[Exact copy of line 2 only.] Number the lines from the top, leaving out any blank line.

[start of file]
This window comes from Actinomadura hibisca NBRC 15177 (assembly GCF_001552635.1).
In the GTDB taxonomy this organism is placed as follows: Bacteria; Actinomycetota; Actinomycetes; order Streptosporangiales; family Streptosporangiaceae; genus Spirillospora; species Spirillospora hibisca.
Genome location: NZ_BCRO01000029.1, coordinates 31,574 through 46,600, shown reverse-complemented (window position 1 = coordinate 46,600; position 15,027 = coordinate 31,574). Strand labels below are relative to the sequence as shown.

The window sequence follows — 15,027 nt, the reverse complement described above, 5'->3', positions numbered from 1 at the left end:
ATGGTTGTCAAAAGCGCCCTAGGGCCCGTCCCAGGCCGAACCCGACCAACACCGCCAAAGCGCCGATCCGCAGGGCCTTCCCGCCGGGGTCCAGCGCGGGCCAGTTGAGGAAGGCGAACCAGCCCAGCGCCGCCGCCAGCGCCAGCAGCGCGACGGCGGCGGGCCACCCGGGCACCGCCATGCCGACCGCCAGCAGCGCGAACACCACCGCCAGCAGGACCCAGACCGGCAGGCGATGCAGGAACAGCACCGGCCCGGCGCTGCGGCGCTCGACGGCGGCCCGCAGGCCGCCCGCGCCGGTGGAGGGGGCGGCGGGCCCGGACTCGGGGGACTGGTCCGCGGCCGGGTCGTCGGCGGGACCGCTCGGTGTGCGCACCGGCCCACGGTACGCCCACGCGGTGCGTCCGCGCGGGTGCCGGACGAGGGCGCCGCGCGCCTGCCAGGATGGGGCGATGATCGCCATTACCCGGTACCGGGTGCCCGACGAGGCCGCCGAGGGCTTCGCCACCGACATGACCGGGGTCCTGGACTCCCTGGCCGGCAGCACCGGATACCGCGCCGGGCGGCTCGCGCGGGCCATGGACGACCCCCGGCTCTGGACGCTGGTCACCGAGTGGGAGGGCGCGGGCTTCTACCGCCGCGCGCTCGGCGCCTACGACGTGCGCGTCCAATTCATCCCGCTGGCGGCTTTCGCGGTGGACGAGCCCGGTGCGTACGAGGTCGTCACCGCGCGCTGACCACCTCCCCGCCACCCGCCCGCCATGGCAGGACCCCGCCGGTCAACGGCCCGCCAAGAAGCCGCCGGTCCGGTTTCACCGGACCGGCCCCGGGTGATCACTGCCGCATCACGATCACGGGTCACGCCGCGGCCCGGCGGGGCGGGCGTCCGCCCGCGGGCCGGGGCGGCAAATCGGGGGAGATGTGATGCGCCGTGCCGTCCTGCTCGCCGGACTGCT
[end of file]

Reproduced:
In the GTDB taxonomy this organism is placed as follows: Bacteria; Actinomycetota; Actinomycetes; order Streptosporangiales; family Streptosporangiaceae; genus Spirillospora; species Spirillospora hibisca.